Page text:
Saturday, November 10, 2012

How Seraphim of Sarov Led Me Back to St. Therese

A few years ago, as I struggled through conversion and RCIA, my priest told me to read Story of a Soul, the autobiography of St. Therese of Lisieux.  I could only slog through the pages the first time around, and could barely relate to anything she was saying.  Everything was so humble and little to the point where I just wanted to throw the book at the wall.  Maybe that alone says a lot.

Years later, I picked up the Little Russian Philokalia of  Seraphim of Sarov.  In those pages, I discovered that same humility and littleness that St. Therese had espoused, albeit in an Eastern context.  Seraphim was a simple hermit living in the woods and loving God with all his heart - he left barely any writings, but what survives is edifying.  What struck me most was that Seraphim always referred to others as "my joy", and treated them as though they were ambassadors from Christ Himself.

These aspects of his life led me to reconsider the littleness of St. Therese and her writings.  Much like St. Seraphim, she is so humble and lowly that it is almost painful - one wants to just embrace them both and tell them they are such wonderful and good human beings.

When I came back to Story of a Soul after having spent time in the deep Russian forests with Seraphim, every word of St. Therese's work began to almost launch itself off the page at me.  Suddenly, what I had previously thought was nothing more than a sentimental biography was so rich with wisdom and the love of God that I can now barely put it down.  She sits alongside Seraphim of Sarov, that beloved Russian Orthodox saint, on my special bookshelf reserved for the works I quote from and read the most.

I know some will disagree, but to me, it says so much about the complementary nature of the Christian East and West.  I have read that there are many Catholics who privately venerate Seraphim, and conversely, I have read that St. Therese is privately venerated by some Orthodox as well. 

Of course, with this writing, I am not pretending that they are alike in many particulars - Seraphim was influenced by St. Isaac the Syrian and the Cappadocians; St. Therese by St. John of the Cross, St. Teresa of Avila, and The Imitation of Christ.  In St. Therese, the Passion is much more emphasized in her spirituality, whereas with Seraphim, it is the Transfiguration.  Both St. Therese and Seraphim, in my opinion, truly lived out the Passion and the Transfiguration in their own ways, respectively.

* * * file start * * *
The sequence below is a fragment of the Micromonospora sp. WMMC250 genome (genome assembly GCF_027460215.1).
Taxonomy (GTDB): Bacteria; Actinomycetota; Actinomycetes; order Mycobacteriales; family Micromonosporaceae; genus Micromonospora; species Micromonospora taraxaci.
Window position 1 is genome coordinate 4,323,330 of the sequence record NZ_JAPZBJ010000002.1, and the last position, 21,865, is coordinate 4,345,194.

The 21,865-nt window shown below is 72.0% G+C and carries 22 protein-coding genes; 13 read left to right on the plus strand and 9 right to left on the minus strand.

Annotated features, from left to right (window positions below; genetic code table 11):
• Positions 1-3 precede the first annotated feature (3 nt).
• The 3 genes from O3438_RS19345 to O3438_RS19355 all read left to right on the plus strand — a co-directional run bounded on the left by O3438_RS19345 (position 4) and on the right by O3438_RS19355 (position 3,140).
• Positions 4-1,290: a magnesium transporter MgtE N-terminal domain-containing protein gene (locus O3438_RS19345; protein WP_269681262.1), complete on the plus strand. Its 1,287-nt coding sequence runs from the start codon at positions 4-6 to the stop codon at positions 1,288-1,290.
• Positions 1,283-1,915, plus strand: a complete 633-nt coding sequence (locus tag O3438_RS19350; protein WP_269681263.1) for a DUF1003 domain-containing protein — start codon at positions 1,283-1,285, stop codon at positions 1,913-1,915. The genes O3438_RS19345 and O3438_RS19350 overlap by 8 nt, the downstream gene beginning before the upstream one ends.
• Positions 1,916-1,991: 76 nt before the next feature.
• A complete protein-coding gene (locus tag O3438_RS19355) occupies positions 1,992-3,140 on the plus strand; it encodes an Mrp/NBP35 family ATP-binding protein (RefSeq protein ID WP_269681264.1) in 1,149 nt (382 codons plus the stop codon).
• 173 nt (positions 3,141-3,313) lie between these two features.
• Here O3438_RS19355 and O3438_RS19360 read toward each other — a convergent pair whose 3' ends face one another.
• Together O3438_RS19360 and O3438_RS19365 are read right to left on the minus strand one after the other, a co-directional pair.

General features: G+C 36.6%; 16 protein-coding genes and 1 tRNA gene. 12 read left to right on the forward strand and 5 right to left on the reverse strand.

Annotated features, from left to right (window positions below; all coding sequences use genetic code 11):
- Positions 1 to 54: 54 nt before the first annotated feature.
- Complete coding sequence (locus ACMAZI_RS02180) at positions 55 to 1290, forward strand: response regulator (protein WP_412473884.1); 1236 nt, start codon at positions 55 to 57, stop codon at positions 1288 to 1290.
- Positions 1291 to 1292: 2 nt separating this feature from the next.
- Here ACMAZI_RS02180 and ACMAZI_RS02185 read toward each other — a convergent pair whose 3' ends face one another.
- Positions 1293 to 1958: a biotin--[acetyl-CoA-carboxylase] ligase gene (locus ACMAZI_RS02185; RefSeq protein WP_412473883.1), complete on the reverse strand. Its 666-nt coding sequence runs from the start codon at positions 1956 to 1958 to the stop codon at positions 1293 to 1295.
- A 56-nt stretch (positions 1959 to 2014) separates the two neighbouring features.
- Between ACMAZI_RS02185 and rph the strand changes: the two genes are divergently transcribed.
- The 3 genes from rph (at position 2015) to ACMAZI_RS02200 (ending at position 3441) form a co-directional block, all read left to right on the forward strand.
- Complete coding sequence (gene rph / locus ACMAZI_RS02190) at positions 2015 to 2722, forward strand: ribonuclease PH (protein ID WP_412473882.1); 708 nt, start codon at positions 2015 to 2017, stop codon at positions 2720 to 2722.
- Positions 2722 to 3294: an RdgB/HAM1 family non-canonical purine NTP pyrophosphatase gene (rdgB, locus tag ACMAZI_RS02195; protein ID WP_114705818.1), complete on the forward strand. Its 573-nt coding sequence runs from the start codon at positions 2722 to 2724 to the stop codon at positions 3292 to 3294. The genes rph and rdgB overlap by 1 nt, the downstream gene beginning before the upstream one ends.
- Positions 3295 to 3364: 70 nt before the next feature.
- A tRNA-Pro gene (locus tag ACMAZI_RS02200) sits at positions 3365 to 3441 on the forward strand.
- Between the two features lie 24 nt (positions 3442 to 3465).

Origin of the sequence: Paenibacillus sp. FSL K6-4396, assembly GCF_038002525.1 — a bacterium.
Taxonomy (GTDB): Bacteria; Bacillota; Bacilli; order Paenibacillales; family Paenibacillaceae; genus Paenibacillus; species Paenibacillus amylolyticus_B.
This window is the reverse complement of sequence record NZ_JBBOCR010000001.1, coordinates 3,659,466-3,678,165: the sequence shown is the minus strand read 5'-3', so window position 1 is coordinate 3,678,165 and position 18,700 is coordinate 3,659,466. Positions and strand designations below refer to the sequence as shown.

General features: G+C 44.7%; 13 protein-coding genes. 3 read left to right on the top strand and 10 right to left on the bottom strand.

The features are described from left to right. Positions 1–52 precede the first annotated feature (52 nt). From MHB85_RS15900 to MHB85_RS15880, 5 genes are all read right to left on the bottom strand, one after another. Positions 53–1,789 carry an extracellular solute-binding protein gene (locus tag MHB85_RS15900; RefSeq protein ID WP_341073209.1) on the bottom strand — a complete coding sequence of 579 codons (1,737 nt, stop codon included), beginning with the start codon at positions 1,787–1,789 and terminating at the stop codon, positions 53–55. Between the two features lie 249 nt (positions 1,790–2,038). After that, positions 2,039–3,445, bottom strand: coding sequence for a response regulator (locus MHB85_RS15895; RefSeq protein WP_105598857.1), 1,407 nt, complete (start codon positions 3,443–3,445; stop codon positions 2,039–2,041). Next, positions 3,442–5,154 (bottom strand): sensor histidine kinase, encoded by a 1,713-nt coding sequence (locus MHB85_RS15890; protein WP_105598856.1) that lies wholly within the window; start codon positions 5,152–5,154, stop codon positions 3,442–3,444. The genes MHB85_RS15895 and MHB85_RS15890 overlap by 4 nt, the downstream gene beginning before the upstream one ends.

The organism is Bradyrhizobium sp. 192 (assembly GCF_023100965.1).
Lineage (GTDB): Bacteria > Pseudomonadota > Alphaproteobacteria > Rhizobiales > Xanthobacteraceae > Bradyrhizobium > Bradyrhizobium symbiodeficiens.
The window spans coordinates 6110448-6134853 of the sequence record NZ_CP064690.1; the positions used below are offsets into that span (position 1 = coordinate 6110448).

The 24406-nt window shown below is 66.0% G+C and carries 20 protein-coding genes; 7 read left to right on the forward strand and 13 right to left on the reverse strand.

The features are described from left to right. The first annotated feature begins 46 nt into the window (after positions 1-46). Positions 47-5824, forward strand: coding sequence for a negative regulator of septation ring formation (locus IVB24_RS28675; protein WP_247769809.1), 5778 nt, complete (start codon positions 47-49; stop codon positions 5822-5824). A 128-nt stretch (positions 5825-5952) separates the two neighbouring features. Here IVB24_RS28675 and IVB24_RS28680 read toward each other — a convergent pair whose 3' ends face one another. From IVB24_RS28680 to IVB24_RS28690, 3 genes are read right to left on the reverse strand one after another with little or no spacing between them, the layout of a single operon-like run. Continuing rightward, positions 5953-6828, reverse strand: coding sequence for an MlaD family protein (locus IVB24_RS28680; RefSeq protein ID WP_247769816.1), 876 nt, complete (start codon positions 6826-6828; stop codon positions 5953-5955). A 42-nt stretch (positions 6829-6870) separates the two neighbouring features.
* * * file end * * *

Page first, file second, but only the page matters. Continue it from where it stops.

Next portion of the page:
But in St. Therese and in Seraphim, I find a simple spirituality that is endearing - for me, it took Seraphim to help me come back to St. Therese and give her another chance.

To be honest with you, I am not sure if St. Therese listens to my prayers - I ignored her for so long, that I only expect her to do the same to me.  I suppose that shows how much I know about the saints.  Regardless, it is due to her, and to that wonderful Orthodox saint, Seraphim of Sarov, that I am slowly but surely learning humility.  


  1. Humility is a hard virtue for most of us, something we must truly "learn".

  2. Great thoughts about two great saints! A lot of people have trouble with Therese the first time around. Be totally assured that Therese does listen to your prayers. There is no offense taken and no grudges held in heaven.

  3. Please refer to Eastern Saints by their honorific of "St.".

    Bl. John Paul did so.

    1. Jack makes a good point. The process of canonizing saints in the Eastern traditions is not the same way that Rome recognizes saints. It would be good thing to recognize the sanctity that so many others venerate.

  4. I know this is an older post, but as an Orthodox Christian, I think using "St." should not be simply thrown around. I for one don't like it when Orthodox authors refer to post schism RC saints as "St. So-and-So" not because I'm judging their holiness, but because this transgresses the limits of our ecclesiology. Private veneration is one thing, but to call someone "Saint" is to say that the Church holds this one out as having attained unto the highest states of deification, and is offering their life as an example of the Gospel, and is confident of their heavenly intercessions. Such cannot be done by Orthodox, or I dare say, Roman Catholics, who take their own ecclesiology seriously.

    That having been said, I do want to qualify that. It's not as if the Orthodox Church looks askance at the erring Western Christians as unmitigated darkness. Sure-- you can find polemical writings especially when Orthodox are in danger of leaving the fold. But in better times, for instance, even St. Dimitry of Rostov, considered Catherine of Sienna "worthy of blessedness." If the Optina Elders could say that even a pagan could be saved if he followed the little light he had been given, how much more could we say that about Western Christians?

    1. Isaac,
      I tend to agree with you on this point, though with a heavy heart. I have hardly ever seen an Orthodox Christian refer to a Catholic saint as "St. so-and-so", so I am not certain why it is considered odd if I do not refer to Orthodox saints as saints when I am a Catholic. Bl. Pope John Paul II, I think, referred to "St. Seraphim of Sarov" in "Crossing the Threshold of Hope" as such out of respect and in the context in which he was speaking.

      God bless you.